Yerac, Saturday, 21 July 2018 20:40 (four months ago) Permalink

I will rep hard for my Sabatier carbon steel chef knife, although I think it's less the brand and more the carbon steel. I bake a lot of whole chickens, and the Sabatier makes spatchcocking really easy.

ヽ(´ー`)┌ (CompuPost), Sunday, 22 July 2018 12:30 (four months ago) Permalink

I also have knives from Kamata, they hold a fiendish edge. I sliced the end off my thumb last time I sharpened mine on the stone rather than the steel. It healed ok, very clean cut.

American Fear of Pranksterism (Ed), Sunday, 22 July 2018 15:05 (four months ago) Permalink

I had decided on the MAC knife listed above but now it seems like because of the beveled edge the left handed person in the house won't be able to use it? Or I see that it can be sharpened into a symmetrical edge? I don't own any Japanese knives so this is all new to me.

Yerac, Sunday, 22 July 2018 16:08 (four months ago) Permalink

That Sanituff board has lasted FOREVER btw. It is a monster. I have sanded down both sides at least twice. I also bought some smaller (and hella lighter) boards from Epicurean that are made of the same composite used for skate parks and they are also excellent.

Jaq, Sunday, 22 July 2018 23:30 (four months ago) Permalink

Yeah, I have used an epicurean board for the last 5 years (love it) but wanted something heftier You just use regular sandpaper for the sanituff board?

Yerac, Monday, 23 July 2018 00:09 (four months ago) Permalink

You can get Japanese knives with a double bevel, particularly the western style shapes. Putting a double bevel on a single bevel knife is not really possible, the back side is flat all the way up.

American Fear of Pranksterism (Ed), Monday, 23 July 2018 07:43 (four months ago) Permalink

Yep, I use regular fine grit sandpaper and then extrafine emery cloth with a sanding block on the sani-tuff board.

Jaq, Monday, 23 July 2018 20:18 (four months ago) Permalink

two months pass...

Finally got my sanituff board. this shit is heavy. And the surface texture is different than I expected.

Yerac, Thursday, 11 October 2018 18:16 (two months ago) Permalink

My latest knife is a little Opinel folding knife. It makes me want to stroll the French countryside deftly cutting into cheeses and pears and hard country sausages. More likely I will get searched and arrested on the subway for having it in my bag.

― Paul Eater (eater), Friday, November 18, 2005 8:39 PM (twelve years ago) Bookmark Flag Post Permalink

YO I never clocked the post before but I "discovered" Opinel last summer when one of my family brought one camping, and I liked it so much I gave my bf a semi-custom engraved one for Christmas. Whatever you're cutting, this knife will definitely class it up in a rustic European mountain meadow picnic kind of way.

There's more Italy than necessary. (in orbit), Thursday, 11 October 2018 19:06 (two months ago) Permalink

I live opinel knives, an almost perfect penknife. Very simple, I love that you knock the heel on your boot to open them, the simple ring lock. Much better than your fancy Swiss Army knives.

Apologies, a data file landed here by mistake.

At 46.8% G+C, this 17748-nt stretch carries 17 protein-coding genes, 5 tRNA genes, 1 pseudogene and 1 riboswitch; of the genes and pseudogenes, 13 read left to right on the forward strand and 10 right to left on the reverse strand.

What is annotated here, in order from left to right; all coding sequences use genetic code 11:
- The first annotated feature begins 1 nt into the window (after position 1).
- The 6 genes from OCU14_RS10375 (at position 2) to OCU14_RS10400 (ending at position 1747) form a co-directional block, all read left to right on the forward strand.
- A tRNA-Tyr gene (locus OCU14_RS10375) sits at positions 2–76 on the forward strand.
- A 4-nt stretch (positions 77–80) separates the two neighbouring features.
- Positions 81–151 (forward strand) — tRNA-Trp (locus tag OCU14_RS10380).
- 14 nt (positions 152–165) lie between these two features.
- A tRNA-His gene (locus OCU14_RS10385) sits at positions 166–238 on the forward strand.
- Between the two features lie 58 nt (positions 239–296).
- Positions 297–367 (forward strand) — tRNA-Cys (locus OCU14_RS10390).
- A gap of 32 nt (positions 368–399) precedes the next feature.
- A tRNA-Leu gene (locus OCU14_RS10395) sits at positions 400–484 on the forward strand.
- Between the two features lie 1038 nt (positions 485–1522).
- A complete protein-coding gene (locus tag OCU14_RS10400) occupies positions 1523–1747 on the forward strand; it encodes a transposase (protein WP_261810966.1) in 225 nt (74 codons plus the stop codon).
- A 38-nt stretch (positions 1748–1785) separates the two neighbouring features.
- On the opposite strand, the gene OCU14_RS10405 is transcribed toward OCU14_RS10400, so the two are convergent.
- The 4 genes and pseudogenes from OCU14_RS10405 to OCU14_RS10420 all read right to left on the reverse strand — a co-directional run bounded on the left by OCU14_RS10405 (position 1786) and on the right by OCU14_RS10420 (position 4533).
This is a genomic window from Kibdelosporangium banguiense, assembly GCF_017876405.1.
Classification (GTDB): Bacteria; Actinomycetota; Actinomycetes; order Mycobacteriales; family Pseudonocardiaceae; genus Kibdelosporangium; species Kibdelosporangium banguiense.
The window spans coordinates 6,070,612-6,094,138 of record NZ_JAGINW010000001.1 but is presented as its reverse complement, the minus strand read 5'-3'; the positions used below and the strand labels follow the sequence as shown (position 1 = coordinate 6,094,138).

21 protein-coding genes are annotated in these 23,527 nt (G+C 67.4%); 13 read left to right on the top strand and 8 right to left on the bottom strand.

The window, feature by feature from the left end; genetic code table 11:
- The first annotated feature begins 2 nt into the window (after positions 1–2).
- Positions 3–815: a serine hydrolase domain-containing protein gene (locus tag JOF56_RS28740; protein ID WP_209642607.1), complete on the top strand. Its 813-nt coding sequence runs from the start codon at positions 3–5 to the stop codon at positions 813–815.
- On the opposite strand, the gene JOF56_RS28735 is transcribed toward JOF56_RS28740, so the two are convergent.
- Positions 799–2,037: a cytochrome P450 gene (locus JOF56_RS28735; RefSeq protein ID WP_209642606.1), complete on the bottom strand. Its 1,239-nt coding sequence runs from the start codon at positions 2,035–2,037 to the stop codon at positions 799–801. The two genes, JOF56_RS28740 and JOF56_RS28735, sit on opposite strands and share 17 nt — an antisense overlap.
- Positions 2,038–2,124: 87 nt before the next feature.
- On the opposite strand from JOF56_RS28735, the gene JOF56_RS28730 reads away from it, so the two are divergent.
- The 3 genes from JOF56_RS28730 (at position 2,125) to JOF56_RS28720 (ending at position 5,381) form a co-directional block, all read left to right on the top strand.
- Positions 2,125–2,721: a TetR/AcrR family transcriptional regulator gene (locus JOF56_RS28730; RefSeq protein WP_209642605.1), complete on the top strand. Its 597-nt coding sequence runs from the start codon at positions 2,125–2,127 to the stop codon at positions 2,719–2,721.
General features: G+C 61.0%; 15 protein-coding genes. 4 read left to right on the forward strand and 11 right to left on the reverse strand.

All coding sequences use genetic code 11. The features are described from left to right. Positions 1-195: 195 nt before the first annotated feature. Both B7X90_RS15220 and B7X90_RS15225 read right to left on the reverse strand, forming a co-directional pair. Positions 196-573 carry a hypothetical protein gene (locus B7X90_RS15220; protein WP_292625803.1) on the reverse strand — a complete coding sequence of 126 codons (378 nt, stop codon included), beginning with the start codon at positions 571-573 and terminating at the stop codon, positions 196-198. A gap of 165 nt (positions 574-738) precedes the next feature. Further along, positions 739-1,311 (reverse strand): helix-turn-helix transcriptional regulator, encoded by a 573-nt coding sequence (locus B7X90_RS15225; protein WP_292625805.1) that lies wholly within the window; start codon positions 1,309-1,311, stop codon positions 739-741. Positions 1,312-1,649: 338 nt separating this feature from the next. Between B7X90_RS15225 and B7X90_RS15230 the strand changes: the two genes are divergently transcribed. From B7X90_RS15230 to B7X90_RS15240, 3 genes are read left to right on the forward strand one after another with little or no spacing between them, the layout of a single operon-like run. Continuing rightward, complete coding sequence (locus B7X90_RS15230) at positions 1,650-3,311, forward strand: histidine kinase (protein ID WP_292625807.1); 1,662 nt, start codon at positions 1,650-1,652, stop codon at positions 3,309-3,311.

American Fear of Pranksterism (Ed), Thursday, 11 October 2018 19:28 (two months ago) Permalink

OOOOH I DIDN'T KNOW THAT. Youtube was very educational.

There's more Italy than necessary. (in orbit), Thursday, 11 October 2018 19:37 (two months ago) Permalink

The Opinel is the Platonic ideal of the simple folding knife. I have never seen its simplicity and functionality done better.

The Swiss Army knives are too multiform to pick one version as "the" Platonic ideal, but I strongly favor the Recruit variant: long blade, short blade, can opener w/ small screwdriver, bottle opener w/ large screwdriver, toothpick, tweezers.

nb: a corkscrew on a Swiss Army knive is only favored by poltroons; it is fsr too important a tool to exist as a subordinated afterthought on a knife.

A is for (Aimless), Thursday, 11 October 2018 20:26 (two months ago) Permalink

I am completely sold on getting an opinel now.

Yerac, Thursday, 11 October 2018 20:30 (two months ago) Permalink

I have one and I probably don't use it for anything other than opening packages and it's still a great tool

I have measured out my life in coffee shop loyalty cards (silby), Thursday, 11 October 2018 20:55 (two months ago) Permalink

Leathermen (Leathermans?) and the like surpass the Swiss Army knife in actual multi tool utility. If I can have one thing that’ll be my one thing and the knife is usable but an opinel is an actual good knife.

American Fear of Pranksterism (Ed), Thursday, 11 October 2018 20:59 (two months ago) Permalink

as a late-stage sufferer of smartphone poisoning I am increasingly drawn to single-purpose devices of all kinds; that's why I bought an electronic metronome instead of downloading an app etc.

I have measured out my life in coffee shop loyalty cards (silby), Thursday, 11 October 2018 21:01 (two months ago) Permalink

I think I lost my leatherman while crabbing one year.

Yerac, Thursday, 11 October 2018 22:53 (two months ago) Permalink

i've seen opinels in stores and thought they were cool. didn't know they had such a great provenance. now i want one.

call all destroyer, Friday, 12 October 2018 01:50 (two months ago) Permalink

i have a stupidly expensive chris reeve folder and a dumb old opinel no8 and tbh i think the opinel is better. it took an edge in about five minutes the other day

gbx, Friday, 12 October 2018 02:50 (two months ago) Permalink

one month passes...

Trying to pick out a nakiri knife now. One problem is that the niceness of the knife is directly proportional to how unlikely my spouse will use it (he doesn't want to mess it up.)

Yerac, Monday, 19 November 2018 18:21 (three weeks ago) Permalink

lol what exactly does he plan on doing with this knife that will mess it up ?

(•̪●) (carne asada), Monday, 19 November 2018 19:11 (three weeks ago) Permalink